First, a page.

But since there is no paper trail, there’s no way for the mayor’s staff to contradict him – everything depends on how Brown happens to remember it.
“[Former mayor Joseph L. Alioto’s] staff meetings would always generate memos, notes of goals, and minutes,” Angela Alioto, former president of the Board of Supervisors and a member of San Franciscans for Sunshine, told the Bay Guardian. “It’s the documents that prove the efficiency of the inefficiency of the administration. The writings provide the way for the public to know whether you’re doing right or you’re doing wrong.”
Asked by the Bay Guardian why he conducts the city’s business without making written records, Brown replied, “The only way I acquire knowledge is directly from people who know things – not from paper.”
Pressed on whether that’s because he’d rather not have reporters review his dealings, he smiled and changed the subject.
From PG&E to Treasure Island
On deal after deal and project after project, Brown has given away public dollars or compromised the public interest behind closed doors – and then insisted there was no paperwork to release. A few examples:
The Bay Guardian, concerned because the deal stopped a plan put together by staff at the San Francisco Public Utilities Commission and activists in Hunters Point for the city to buy the plant and because part of the deal called for the expansion of another power plant in the city, requested copies of all memos, documents, and other written matter pertaining to the talks. The mayor’s entire file on the subject consisted of three documents: an explanation to the Board of Supervisors of the city’s plan to purchase the plants from the PUC, a letter from Feinstein to the California Public Utilities Commission urging it to consider the local PUC’s position, and the final settlement agreement. Nothing more.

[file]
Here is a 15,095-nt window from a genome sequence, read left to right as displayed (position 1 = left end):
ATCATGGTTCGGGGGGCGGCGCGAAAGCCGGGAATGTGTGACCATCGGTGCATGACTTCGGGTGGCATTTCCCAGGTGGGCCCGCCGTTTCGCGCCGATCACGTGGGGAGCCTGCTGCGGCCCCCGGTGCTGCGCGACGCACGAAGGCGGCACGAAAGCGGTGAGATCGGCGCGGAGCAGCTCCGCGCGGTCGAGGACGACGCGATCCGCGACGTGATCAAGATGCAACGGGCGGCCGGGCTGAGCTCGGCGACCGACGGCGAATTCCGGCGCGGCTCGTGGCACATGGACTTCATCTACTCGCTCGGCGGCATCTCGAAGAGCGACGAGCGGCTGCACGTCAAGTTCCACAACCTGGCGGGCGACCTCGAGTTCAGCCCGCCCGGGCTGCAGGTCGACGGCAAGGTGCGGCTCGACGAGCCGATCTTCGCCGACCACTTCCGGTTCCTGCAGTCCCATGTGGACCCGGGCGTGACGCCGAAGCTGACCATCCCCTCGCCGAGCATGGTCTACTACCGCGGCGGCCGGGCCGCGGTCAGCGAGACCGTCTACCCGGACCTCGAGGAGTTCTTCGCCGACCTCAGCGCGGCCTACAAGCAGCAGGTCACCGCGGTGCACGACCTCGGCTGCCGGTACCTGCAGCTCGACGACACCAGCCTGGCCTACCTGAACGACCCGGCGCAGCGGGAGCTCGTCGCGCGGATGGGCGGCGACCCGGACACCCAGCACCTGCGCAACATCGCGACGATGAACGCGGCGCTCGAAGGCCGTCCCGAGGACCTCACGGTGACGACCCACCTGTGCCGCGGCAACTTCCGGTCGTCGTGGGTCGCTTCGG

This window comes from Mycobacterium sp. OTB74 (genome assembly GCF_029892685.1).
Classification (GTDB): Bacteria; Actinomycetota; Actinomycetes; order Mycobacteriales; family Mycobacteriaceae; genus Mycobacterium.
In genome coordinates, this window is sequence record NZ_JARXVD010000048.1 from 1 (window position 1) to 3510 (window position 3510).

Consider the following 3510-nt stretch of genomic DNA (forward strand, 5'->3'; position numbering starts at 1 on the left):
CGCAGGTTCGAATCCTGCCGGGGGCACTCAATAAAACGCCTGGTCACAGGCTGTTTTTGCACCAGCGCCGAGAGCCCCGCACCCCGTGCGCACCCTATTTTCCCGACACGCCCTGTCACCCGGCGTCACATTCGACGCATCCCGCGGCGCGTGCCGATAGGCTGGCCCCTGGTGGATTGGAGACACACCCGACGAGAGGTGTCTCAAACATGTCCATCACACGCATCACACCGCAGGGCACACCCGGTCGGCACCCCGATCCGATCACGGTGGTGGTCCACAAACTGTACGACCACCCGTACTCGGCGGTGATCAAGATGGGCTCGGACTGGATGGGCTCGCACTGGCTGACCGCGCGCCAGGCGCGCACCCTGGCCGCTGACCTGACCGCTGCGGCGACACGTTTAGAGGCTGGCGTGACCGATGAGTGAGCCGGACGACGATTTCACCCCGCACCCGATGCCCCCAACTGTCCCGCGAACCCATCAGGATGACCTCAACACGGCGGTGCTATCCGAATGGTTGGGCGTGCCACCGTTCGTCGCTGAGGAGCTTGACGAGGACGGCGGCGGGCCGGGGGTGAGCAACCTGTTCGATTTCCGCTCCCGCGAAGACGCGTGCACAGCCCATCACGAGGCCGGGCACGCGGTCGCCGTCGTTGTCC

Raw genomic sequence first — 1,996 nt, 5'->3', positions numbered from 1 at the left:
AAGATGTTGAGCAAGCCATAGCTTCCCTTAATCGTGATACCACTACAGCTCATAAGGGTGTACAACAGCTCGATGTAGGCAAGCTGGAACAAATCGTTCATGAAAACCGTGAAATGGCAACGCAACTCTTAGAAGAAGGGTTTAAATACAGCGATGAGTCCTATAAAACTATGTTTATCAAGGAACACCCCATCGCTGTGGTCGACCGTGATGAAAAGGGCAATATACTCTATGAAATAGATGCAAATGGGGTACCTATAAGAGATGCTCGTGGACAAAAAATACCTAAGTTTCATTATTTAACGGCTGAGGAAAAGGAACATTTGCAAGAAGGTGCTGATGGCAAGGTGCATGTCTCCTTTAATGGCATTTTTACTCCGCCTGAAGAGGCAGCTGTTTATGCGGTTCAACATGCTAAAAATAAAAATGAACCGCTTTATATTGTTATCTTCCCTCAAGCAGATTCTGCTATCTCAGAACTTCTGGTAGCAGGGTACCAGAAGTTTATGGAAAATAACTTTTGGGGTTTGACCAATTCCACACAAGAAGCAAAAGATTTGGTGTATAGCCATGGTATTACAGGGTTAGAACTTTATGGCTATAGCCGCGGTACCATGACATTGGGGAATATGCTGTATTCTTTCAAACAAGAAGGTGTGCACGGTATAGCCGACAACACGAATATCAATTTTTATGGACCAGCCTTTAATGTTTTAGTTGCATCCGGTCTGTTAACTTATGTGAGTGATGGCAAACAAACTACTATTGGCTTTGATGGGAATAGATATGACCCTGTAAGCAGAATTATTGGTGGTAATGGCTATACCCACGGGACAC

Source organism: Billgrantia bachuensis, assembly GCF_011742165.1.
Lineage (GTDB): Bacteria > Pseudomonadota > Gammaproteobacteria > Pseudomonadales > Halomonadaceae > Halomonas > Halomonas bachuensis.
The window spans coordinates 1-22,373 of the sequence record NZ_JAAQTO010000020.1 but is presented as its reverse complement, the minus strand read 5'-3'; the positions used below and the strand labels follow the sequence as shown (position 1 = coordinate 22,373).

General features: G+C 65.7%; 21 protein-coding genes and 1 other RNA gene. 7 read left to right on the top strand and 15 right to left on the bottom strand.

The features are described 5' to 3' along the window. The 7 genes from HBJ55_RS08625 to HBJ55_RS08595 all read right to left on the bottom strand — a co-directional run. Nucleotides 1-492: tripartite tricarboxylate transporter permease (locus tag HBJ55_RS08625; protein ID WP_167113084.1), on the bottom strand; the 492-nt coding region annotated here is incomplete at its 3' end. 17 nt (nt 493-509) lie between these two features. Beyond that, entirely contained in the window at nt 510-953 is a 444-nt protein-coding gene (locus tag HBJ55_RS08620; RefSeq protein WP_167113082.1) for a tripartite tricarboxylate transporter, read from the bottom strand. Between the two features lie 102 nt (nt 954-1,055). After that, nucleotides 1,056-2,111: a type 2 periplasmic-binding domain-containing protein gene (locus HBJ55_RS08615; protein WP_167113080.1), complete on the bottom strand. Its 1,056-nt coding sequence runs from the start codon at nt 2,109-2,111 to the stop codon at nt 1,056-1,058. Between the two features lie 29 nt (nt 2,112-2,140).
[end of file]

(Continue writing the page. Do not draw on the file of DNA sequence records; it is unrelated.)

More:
Terry Francke, general counsel for the California First Amendment Coalition, told us that such a lack of paper is unusual. “There’s no question that a protracted and complex negotiation normally leaves a paper trail, if for no other reason than to document the agency’s own position in case there is some doubt about what understandings existed at a certain point.”
“The less that is preserved, the more that is left open for confusion and manipulation,” Francke said.